If you entered a guilty plea at your arraignment only to later regret it, you aren’t alone. Many criminal defendants find themselves in this exact same situation, wondering what their options are and if they can change their plea after the fact.
While you might automatically think a court would never entertain such an idea, there are some instances where a plea withdrawal is beneficial and even the only legally ethical path considering the case circumstances.
Here’s what you should know about plea withdrawals, how they work, how to decide if this is the best course of action in your own criminal case, and how to get the legal help you need when facing criminal charges.
What Does It Mean to Withdraw Your Guilty Plea?
Withdrawing a guilty plea essentially erases it from your court records as if you never pled guilty in the first place.
This is not easy to do, however, there are some legitimate scenarios where a judge would allow a guilty plea to be withdrawn.
- The defendant was pressured to plead guilty by their lawyer or their lawyer entered a guilty plea on their behalf without explicit consent
- The defendant was incapable of knowledgably pleading guilty
- New evidence in the case becomes available
- The defendant entered a guilty plea due to being denied their constitutional right(s)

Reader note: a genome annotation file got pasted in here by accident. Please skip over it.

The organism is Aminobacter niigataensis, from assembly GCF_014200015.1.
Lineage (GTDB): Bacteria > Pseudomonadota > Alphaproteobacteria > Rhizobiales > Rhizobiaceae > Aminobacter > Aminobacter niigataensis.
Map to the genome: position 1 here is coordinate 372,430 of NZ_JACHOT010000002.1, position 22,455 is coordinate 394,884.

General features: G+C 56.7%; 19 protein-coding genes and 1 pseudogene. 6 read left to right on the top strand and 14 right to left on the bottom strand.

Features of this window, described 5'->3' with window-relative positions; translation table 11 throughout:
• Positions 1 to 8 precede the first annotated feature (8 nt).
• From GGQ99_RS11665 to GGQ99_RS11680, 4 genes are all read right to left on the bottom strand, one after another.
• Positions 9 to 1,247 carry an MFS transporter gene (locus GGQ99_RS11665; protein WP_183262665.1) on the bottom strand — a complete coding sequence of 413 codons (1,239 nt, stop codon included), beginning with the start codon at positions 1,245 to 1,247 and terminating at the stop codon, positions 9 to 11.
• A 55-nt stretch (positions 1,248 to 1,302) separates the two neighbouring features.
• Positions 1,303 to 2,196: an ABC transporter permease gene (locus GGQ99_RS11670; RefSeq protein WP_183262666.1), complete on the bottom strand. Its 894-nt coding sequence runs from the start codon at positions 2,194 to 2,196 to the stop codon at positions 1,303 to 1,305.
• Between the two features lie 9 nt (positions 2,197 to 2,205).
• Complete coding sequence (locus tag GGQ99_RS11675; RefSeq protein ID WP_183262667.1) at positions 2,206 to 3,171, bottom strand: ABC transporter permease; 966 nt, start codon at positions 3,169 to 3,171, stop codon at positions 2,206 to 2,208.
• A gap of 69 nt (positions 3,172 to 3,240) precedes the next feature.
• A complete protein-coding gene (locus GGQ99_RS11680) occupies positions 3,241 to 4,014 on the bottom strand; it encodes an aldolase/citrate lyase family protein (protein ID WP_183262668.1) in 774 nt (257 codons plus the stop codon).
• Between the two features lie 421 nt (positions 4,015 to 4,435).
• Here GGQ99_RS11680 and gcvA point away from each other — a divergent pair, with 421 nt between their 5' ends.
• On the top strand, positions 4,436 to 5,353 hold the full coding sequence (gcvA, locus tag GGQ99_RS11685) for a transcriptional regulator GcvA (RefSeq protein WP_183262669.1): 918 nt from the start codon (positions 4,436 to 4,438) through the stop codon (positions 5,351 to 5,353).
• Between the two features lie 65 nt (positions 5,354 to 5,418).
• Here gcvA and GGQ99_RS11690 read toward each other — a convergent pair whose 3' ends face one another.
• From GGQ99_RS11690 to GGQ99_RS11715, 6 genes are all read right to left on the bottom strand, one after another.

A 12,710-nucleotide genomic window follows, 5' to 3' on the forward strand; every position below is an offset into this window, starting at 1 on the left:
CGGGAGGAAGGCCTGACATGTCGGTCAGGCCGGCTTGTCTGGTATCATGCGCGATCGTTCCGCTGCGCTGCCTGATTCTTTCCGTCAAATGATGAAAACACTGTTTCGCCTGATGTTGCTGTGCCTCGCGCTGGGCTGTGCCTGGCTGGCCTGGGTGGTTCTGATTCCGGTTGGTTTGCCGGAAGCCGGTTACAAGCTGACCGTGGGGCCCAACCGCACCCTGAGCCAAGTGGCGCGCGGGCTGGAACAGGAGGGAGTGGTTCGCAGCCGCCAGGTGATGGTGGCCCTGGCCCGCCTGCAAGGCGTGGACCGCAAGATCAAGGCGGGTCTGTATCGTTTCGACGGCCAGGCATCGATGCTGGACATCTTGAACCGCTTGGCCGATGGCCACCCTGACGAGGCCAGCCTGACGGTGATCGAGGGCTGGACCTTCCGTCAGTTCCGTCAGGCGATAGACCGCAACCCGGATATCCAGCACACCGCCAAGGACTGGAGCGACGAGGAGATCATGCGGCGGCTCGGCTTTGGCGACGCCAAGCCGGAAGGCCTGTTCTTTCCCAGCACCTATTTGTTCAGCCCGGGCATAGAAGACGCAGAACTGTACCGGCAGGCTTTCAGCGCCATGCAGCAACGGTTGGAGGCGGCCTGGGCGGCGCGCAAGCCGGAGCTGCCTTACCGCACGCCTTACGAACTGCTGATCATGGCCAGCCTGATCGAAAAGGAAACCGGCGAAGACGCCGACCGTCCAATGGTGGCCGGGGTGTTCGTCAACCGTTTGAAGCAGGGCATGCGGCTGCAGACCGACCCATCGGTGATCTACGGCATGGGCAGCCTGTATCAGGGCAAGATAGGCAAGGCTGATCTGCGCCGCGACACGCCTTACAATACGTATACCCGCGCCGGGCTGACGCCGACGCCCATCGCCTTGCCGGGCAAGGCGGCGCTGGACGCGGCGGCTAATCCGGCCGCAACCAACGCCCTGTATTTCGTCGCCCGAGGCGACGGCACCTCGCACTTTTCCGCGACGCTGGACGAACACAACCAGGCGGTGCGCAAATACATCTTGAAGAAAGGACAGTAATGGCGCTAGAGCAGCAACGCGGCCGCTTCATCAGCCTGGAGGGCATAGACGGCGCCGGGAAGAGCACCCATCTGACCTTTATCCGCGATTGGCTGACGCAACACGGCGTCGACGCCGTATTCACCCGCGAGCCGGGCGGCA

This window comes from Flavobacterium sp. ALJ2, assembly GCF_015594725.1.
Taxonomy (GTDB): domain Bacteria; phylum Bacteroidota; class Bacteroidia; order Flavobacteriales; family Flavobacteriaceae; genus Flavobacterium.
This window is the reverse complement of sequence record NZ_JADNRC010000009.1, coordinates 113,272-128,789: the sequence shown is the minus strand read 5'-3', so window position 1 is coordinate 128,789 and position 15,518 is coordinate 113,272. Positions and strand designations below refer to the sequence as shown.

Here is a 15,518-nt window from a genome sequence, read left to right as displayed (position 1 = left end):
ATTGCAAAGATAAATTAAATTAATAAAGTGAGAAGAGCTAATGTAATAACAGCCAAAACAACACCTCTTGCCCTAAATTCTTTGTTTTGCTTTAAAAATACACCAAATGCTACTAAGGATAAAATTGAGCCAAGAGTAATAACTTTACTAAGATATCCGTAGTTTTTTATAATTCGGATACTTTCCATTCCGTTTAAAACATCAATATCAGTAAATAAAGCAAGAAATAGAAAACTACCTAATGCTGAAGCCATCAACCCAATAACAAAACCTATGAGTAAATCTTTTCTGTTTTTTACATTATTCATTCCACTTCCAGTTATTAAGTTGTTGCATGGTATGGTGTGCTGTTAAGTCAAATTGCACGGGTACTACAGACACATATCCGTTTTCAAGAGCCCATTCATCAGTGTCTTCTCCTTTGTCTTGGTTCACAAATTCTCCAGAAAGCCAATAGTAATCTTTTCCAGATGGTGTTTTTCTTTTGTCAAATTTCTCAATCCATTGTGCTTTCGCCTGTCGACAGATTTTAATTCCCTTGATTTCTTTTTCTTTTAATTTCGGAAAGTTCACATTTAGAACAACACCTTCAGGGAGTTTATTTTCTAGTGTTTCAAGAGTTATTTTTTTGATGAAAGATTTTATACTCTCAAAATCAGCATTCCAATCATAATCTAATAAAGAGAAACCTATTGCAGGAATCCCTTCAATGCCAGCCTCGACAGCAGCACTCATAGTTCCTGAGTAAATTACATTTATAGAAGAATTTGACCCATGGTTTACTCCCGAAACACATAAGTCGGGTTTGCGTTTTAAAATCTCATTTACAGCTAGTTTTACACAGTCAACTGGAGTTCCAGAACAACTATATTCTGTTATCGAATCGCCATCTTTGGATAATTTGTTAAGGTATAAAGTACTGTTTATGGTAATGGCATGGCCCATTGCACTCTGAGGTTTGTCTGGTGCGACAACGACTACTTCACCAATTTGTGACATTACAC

Withdrawing Your Plea Prior to Sentencing
If a judge hasn’t accepted your plea yet, you can file a motion to withdraw it. In some cases, after the facts of a case have been brought to light during a trial, the prosecution may choose to also withdraw any deals that were offered prior to sentencing.
Withdrawing Your Plea After Sentencing
After you’ve been sentenced, withdrawing a plea is much more difficult. However, it’s not impossible. Typically this is done when a clear injustice has occurred against the defendant, such as one of the scenarios outlined above. For example, a judge may be more willing to approve a plea withdrawal if a defendant can show being coerced into pleading guilty.
Contact a Denver, Colorado Criminal Defense Lawyer Today for Help
Knowing how to plea, and whether you should later withdraw it, are complex matters that require the assistance of a seasoned Denver criminal defense attorney.
Richard B. Huttner understands the delicate nature of the situation you’re in and can provide you with the zealous legal advocacy you need to give you the best chances of a positive outcome. Call today for your consultation at 303-595-4342.